Betsy, Caragh, Grace and I were scheduled to fly out of Accra, Ghana at 10:00 p.m. last Sunday night. But the flight was cancelled so the airline arranged for everyone booked on that flight to stay at a nearby hotel to wait for another flight early the next morning. We made our way to the hotel restaurant for a very late dinner and gathered with many other stranded travelers. We had some wonderful conversations with Ghanaians, Americans and Europeans. When we told them we were visiting the Anglican Church, several people said, “Oh that Church does so much good in Ghana.”
After spending a very full week in Ghana, that is exactly what the Fishers say, too. The Church has “taken the altar to the street” with a faith-driven generosity that engages those in need in this very poor country.
Many of you already know about the “Babies’ Home” in Mampong. They take in babies whose mothers died in child birth, and the fathers and extended families are not ready to raise them. The children stay for two to six years and then return to their families. Right now 37 children are being cared for at the Babies’ Home. Maggie Addai, the director, is an energized and dynamic leader. She has been doing this for 30 years and she has the same passion for this work as the day she started. At a liturgy in which I blessed the solar energy generator given to the Home by our Diocese, I declared Maggie to be a Saint. That announcement was met with wild applause. (Now we just need to get a day dedicated to her in the calendar of Holy Women, Holy Men.)
A few weeks before we arrived, Maggie found a baby abandoned at the riverside. The river is a place where mothers sometimes leave babies they feel they cannot care for. The baby had been there for a couple of days and needed immediate medical care, which Maggie arranged. When the baby was first brought to the Home, she was unable to react to anything. She did not look at anyone. But through the care and nurture of the staff, she slowly started to respond and now looks to be held. They named her Grace. Holding this baby, we felt like we were witnessing a miracle.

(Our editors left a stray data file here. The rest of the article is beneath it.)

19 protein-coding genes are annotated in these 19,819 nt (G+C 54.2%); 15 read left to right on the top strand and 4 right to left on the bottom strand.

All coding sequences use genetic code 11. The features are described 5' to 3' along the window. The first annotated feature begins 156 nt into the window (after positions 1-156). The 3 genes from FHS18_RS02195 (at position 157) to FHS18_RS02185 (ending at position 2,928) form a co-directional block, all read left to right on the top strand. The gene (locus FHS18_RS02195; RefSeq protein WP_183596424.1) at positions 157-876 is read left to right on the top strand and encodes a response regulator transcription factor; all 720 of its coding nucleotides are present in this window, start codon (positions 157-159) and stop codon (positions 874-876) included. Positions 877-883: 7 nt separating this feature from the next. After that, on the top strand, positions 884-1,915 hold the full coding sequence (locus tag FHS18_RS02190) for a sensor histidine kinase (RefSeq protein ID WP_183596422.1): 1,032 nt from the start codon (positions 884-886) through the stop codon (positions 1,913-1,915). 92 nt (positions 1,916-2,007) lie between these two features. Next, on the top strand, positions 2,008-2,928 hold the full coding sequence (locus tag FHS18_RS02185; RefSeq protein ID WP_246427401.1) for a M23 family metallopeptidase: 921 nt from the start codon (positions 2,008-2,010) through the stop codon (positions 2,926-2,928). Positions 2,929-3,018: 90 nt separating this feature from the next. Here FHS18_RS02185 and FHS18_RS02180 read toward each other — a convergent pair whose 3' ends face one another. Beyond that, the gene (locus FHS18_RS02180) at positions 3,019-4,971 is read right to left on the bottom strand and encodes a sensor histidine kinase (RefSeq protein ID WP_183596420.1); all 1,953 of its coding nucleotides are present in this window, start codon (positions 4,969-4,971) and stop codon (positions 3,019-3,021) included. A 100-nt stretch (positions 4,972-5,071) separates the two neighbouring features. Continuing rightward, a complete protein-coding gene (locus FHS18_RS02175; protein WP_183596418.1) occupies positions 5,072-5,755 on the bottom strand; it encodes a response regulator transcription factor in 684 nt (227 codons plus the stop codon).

We were welcomed by prayer services in a variety of churches, including St Cyprian’s Cathedral in Kumasi and the soon-to-be cathedral in the new Diocese of Mampong. The singing was beautiful, and the prayers fervent – and no one stopped when the lights would go out (a frequent occurrence). The best prayer service of all was at the aforementioned blessing of the solar panels. A large choir from the high school sang contemporary versions of traditional hymns. And at one point, Maggie led the children through the gathered congregation in a joyous liturgical dance. My daughter, Caragh, agrees; “It was a great trip, and the best part was the Babies’ Home. It is an amazingly spiritual, hopeful and loving place. I will pray for the staff and children everyday.”
The Anglican Church also sponsors the Diocesan Women’s Training Center where teenage girls are taught job skills for a variety of careers. Again, the staff is so very dedicated. Our girls were a big hit there. We had group pictures taken, but then each girl wanted her own picture taken with Caragh and Grace – all 35 of them! My daughters were happy to do it. Then we went to St. Monica’s School, a high school for girls. The Anglican Church has long been an advocate for women’s education in a country that desperately needs it.
Among other social services, the Church sponsors an eye clinic that we visited. Throughout our visit we recognized the Church to be on a mission that takes both Matthew 28 (“go forth and baptize all nations”) and Matthew 25 (“when I was hungry, you gave me food, when I was…”) seriously.
A disturbing sign of our times was clear when we visited the rain forest. During the tour, our guide brought us to the “waterfall.” The picture of the waterfall in the visitors’ center was magnificent, and we were looking forward to seeing it up close. But when we got there it was just a thin stream of water flowing over a rock formation. The guide pointed out that although this was the rainy season, and the waterfall should be gushing, a lack of rain had reduced it to this, and there has been far less rain than usual for several years now. He attributed it to climate change and, sadly, I think he is right.
Ghanaians are known for their hospitality and they certainly lived up to their reputation on this trip. We are grateful for all that Archbishop Daniel Yinkah Sarfo and Bishop Cyril Kobina Ben-Smith did to welcome us and all the arrangements they made for prayer services and gatherings throughout Kumasi, Accra, Mampong and Cape Coast. All of us in the Diocese of Western Massachusetts are blessed by our relationship with our brothers and sisters in Christ in Ghana.
P.S. The diocesan website will have more pictures of our trip to Ghana soon.